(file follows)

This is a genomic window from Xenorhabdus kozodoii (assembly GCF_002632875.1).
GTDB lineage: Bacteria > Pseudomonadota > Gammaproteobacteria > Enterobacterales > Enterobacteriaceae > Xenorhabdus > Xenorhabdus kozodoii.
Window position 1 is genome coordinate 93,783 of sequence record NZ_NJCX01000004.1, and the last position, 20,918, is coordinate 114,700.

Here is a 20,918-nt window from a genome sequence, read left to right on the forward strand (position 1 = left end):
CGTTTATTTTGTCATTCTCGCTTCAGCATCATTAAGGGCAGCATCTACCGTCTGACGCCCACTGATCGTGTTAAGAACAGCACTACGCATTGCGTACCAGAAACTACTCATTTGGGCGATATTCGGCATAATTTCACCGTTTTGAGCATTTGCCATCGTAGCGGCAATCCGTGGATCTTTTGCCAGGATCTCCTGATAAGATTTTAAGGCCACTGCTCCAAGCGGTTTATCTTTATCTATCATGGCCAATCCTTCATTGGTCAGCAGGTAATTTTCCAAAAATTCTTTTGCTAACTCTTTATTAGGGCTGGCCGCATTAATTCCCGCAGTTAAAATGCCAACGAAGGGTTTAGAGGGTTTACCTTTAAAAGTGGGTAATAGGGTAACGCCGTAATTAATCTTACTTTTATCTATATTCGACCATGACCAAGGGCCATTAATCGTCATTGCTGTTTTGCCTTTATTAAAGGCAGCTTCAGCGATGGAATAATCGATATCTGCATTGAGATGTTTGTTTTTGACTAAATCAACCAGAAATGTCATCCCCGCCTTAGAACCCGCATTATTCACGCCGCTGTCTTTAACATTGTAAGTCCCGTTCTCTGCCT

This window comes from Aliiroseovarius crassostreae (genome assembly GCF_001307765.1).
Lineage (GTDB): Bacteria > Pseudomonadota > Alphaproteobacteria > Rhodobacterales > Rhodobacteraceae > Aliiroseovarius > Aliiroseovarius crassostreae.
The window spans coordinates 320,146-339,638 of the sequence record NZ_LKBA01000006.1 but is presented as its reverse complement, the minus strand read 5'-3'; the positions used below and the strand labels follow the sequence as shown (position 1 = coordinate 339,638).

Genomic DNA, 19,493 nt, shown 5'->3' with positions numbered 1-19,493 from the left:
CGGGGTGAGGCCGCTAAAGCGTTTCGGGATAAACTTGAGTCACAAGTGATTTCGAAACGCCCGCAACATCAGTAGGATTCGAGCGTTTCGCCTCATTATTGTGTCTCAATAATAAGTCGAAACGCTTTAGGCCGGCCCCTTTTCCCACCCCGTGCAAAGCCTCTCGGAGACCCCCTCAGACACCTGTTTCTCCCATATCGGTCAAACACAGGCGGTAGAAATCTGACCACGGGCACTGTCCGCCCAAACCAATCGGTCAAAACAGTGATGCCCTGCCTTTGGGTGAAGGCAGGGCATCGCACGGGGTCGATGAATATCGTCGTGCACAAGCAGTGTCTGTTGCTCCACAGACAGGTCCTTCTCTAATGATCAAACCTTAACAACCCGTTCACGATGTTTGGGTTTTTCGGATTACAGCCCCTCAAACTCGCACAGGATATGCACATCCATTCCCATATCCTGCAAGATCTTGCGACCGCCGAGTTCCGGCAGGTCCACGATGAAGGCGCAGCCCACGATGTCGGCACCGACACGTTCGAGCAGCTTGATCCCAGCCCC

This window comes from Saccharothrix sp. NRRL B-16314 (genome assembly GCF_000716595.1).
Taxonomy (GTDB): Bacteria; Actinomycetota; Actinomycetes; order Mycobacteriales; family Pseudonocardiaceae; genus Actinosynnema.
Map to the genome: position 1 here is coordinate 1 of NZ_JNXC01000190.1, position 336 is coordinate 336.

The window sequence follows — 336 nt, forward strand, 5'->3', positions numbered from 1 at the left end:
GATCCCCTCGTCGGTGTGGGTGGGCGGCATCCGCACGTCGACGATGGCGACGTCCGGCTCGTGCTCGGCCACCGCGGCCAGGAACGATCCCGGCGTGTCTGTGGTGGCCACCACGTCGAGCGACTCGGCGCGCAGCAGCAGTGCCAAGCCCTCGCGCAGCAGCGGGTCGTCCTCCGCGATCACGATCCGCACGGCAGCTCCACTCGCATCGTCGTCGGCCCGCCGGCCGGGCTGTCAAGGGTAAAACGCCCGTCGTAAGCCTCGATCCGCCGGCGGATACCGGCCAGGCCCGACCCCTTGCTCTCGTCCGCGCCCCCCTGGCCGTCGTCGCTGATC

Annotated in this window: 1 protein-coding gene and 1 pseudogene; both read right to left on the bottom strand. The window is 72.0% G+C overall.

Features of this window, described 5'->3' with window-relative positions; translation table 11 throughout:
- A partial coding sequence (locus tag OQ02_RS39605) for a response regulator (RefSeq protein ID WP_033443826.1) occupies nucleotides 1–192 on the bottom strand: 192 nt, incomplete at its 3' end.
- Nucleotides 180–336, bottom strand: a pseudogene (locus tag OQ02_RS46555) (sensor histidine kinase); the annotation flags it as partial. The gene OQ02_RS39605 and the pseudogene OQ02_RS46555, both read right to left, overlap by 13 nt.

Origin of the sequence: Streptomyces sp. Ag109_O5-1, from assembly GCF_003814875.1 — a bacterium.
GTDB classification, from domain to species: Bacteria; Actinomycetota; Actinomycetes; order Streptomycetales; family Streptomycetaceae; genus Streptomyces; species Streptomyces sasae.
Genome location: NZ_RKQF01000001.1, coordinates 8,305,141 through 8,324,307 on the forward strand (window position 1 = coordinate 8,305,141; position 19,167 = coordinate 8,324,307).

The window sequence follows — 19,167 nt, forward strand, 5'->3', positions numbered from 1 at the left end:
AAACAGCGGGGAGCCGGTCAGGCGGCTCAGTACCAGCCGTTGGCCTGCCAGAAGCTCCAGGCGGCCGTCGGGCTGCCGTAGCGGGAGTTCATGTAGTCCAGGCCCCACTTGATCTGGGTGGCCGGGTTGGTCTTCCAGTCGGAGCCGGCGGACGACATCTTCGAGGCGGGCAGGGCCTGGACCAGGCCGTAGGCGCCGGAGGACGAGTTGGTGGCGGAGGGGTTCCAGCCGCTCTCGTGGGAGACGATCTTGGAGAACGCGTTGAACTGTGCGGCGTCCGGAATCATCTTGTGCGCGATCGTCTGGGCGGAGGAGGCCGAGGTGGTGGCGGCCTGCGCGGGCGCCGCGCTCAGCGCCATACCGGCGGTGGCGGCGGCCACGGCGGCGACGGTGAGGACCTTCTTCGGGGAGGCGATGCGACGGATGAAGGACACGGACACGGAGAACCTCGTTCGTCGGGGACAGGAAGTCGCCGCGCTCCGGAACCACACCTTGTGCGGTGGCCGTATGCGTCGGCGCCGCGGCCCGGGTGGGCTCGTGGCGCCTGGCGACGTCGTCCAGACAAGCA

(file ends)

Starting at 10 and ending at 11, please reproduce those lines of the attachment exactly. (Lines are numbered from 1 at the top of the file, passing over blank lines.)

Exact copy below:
CGGGGTGAGGCCGCTAAAGCGTTTCGGGATAAACTTGAGTCACAAGTGATTTCGAAACGCCCGCAACATCAGTAGGATTCGAGCGTTTCGCCTCATTATTGTGTCTCAATAATAAGTCGAAACGCTTTAGGCCGGCCCCTTTTCCCACCCCGTGCAAAGCCTCTCGGAGACCCCCTCAGACACCTGTTTCTCCCATATCGGTCAAACACAGGCGGTAGAAATCTGACCACGGGCACTGTCCGCCCAAACCAATCGGTCAAAACAGTGATGCCCTGCCTTTGGGTGAAGGCAGGGCATCGCACGGGGTCGATGAATATCGTCGTGCACAAGCAGTGTCTGTTGCTCCACAGACAGGTCCTTCTCTAATGATCAAACCTTAACAACCCGTTCACGATGTTTGGGTTTTTCGGATTACAGCCCCTCAAACTCGCACAGGATATGCACATCCATTCCCATATCCTGCAAGATCTTGCGACCGCCGAGTTCCGGCAGGTCCACGATGAAGGCGCAGCCCACGATGTCGGCACCGACACGTTCGAGCAGCTTGATCCCAGCCCC

This window comes from Saccharothrix sp. NRRL B-16314 (genome assembly GCF_000716595.1).